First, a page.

Headshot of La Cieca

Cher Public

  • ML: Dresden – zu teuer Tosca – genug, genug, aber es ist mit Fisch als Montanaro besser 8:53 AM
  • Feldmarschallin: Thielemann am 4.9? Staatskapelle Dresden im Gateig. Und vor der SF noch Tosca. Ich hoffe... 8:30 AM
  • ML: I’m glad the season is over with. Now a whole month of nothing :-) until Die schweigsame Frau. 7:58 AM
  • Feldmarschallin: Yes I miss Mrs Claggart as well and she hasn’t posted in a long time here or on her... 7:19 AM
  • ML: That’s really sad. It was the best blog of all. I just read this, 15 months old and still 100%... 5:04 AM
  • La marquise de Merteuil: I doubt MrsJohn will be back. But if you yearn for a dose of her entertaining and... 4:43 AM
  • Feldmarschallin: I heard van den Heever as Donna Anna and found her nothing special. You must have been there... 2:31 AM
  • la vociaccia: Well, I’d like to see Lady Macbeth of Mtsensk, and I’d also like to hear... 12:59 AM
  • ML: Is MrsJohnClaggart never coming back? What happened? 12:04 AM
  • Camille: Has any further news come down this way regarding the choice to work to commemorate Lenny’s... 12:00 AM

The seasons alter

It takes a lot from you commenters to surprise La Cieca, but this time she was frankly bowled over by the depth and breadth of your imagination. Choosing winners in the “Steel Yourself” competition was one of the most difficult judging tasks she ever set herself, but somehow she managed to narrow the field down to a single superative season in each category. Read more »

Steel yourself

Now that the New York City Opera season has bogged down, and while we’re waiting for reports of the Met’s 2012-13 programming (old news!), La Cieca thinks it would be fun for the cher public to play George Steel (or, given the difficulty of the task, Superman) and devise an upcoming season for NYCO. Details after the jump. Read more »

“ZERO dollars!”

“City Opera Management has passed on an offer from the unions representing its musicians and singers that could have saved the company some much-needed cash. The proposal would have required members of the New York City opera to perform for free in the 2011-2012 season.” [NY1]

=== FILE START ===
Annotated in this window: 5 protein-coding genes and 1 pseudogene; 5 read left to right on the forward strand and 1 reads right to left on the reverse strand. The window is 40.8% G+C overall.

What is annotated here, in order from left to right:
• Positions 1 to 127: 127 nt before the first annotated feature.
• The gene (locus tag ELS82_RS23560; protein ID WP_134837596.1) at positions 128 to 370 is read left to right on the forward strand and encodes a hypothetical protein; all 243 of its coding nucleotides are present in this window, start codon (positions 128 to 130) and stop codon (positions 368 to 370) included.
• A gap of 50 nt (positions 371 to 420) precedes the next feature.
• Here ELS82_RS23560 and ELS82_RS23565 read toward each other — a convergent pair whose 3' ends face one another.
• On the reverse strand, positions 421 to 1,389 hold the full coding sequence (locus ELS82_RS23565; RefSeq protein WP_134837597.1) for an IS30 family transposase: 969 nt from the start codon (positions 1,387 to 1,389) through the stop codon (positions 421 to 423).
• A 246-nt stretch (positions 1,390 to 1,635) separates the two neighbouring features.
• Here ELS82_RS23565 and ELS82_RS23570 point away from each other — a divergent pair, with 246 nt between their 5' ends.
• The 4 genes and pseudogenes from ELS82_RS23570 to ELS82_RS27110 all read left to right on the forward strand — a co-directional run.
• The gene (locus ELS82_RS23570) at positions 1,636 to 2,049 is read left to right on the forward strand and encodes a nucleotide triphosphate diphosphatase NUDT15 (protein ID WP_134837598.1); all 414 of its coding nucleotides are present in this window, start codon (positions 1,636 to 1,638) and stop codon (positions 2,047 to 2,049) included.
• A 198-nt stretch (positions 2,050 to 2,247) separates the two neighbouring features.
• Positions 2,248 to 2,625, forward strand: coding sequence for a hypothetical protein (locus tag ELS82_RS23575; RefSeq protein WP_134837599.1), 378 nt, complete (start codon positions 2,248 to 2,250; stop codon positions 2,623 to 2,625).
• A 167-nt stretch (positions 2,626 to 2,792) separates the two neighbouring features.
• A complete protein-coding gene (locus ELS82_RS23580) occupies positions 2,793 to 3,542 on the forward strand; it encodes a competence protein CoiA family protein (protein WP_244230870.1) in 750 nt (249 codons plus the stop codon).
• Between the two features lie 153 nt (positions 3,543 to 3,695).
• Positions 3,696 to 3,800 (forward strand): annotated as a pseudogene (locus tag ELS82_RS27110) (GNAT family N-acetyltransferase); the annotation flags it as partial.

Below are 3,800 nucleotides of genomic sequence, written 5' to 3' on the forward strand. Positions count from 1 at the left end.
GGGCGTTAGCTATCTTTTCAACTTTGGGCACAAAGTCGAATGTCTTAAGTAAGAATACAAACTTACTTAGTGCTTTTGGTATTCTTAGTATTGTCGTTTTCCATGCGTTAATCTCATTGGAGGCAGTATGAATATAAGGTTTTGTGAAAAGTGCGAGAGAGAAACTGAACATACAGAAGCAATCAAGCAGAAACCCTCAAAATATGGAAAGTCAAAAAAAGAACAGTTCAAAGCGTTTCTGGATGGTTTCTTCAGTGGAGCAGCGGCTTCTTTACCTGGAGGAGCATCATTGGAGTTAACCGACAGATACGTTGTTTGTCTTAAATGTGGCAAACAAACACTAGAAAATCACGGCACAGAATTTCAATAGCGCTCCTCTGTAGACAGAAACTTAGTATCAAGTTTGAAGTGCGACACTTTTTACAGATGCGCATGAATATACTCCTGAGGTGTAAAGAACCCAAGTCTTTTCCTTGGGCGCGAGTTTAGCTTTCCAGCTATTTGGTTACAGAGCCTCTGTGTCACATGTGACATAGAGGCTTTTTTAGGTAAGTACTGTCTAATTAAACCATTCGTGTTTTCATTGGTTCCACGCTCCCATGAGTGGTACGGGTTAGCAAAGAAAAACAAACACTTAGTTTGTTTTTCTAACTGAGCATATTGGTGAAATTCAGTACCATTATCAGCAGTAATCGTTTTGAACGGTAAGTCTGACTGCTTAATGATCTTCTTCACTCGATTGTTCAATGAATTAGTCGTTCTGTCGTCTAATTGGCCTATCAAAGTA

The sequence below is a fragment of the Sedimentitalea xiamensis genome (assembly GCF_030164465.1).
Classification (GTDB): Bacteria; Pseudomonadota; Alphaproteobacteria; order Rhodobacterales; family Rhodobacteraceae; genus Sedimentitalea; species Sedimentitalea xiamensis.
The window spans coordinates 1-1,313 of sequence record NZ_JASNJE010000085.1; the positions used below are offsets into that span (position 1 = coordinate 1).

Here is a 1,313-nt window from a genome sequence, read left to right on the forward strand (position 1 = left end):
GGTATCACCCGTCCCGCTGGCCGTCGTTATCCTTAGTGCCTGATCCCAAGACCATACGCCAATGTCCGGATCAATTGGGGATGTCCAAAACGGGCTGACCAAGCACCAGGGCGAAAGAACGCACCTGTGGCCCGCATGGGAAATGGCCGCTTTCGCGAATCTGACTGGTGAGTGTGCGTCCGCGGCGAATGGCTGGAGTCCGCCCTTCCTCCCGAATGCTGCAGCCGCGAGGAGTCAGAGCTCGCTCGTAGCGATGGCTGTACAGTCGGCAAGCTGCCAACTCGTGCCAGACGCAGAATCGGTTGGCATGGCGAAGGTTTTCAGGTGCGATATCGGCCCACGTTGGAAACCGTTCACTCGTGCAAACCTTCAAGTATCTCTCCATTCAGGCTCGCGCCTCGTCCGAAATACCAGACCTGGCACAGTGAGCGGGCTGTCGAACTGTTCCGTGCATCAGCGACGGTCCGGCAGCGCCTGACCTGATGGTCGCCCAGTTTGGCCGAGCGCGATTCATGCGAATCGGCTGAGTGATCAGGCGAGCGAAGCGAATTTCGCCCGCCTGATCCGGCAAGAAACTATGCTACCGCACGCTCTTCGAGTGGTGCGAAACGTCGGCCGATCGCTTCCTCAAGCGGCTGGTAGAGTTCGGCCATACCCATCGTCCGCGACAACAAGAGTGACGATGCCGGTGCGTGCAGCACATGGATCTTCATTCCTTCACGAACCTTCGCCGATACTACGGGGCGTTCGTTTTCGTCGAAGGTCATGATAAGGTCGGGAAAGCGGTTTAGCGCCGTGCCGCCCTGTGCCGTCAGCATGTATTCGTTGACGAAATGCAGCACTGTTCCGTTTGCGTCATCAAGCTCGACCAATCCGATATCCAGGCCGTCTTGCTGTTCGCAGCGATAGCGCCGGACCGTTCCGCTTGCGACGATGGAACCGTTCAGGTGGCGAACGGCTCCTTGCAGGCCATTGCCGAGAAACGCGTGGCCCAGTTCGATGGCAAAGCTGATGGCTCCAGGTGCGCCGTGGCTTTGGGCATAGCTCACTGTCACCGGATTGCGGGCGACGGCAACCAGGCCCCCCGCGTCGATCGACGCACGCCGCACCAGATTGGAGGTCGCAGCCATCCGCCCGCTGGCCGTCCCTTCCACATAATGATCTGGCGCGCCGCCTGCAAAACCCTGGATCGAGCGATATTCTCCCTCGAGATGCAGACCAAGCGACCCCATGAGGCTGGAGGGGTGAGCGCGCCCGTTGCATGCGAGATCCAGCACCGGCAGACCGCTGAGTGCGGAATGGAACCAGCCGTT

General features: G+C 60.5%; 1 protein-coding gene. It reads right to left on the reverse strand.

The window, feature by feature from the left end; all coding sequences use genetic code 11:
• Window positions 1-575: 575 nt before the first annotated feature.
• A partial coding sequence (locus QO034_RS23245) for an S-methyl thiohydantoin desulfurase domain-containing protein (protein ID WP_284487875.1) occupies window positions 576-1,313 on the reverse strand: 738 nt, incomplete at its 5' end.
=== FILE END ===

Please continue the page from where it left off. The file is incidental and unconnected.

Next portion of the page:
Read more »

Must… reach… endowment…

The Man of Steel is in danger again, this time from a new gang of supervillains: Lila and DeWitt Wallace. [NYT]

Read more »

Read more »

Steel me, sweet thief

La Cieca’s spies tell her that the New York City Opera plans an extremely ambitious season for 2011-2012, with vast expansions of repertory and number of performances.

Read more »

Read more »

Careless whisper

La Cieca has heard that, not to be outdone by Peter Gelb‘s discovery of hot young directors like Luc Bondy and Patrice Chéreau, NYCO’s George Steel is boldly leaping forward into the 20th century by signing up Peter Sellars for a series of productions. In other music news, everyone down at Danceteria is just wild for that new girl singer Madonna.

Read more »

Read more »

Gettin’ Ligeti Wit It

When invited to participate in a discourse on artistic standards (hello, internet!), it’s easy — pleasurable, even — for an aesthete to bray about “the fall.” Where are the true heldentenors? Your kingdom for a Callas! (Or a Stratas, or a Rysanek!) And might the public, at long last, deserve a stable of directors who possess the good sense to avoid both the trope-y familiar as well as the ill-advised pathways of, ugh, the modern?

Read more »

Read more »

Century of progress?

New York City Opera has announced its 2010-2011 season, and it looks like La Cieca’s precognitions were about 90% correct. (Please, hold your applause.)

Read more »

Read more »

Sock’s appeal

The maniacal laughter of incorrigible NYCO nemesis Manuela Hoelterhoff continues to echo through the halls of Castle Bloomberg this morning, as yet another of the executive editor’s gang of henchscribes gloats over yesterday’s announcement of a curtailed season at the company that dared to snub Francesca Zambello. Poor paltry fools!

Read more »

Read more »

NYCO “severely curtailing” fall season

“There are thousands of papers, stretching back over hundreds of years, affecting Belle Reve as, piece by piece, our improvident grandfathers and father and uncles and brothers exchanged the land for their epic fornications — to put it plainly! The four-letter word deprived us of our plantation, till finally all that was left — and Stella can verify that! — was the house itself and about twenty acres of ground, including a graveyard, to which now all but Stella and I have retreated!” [NYT]

Read more »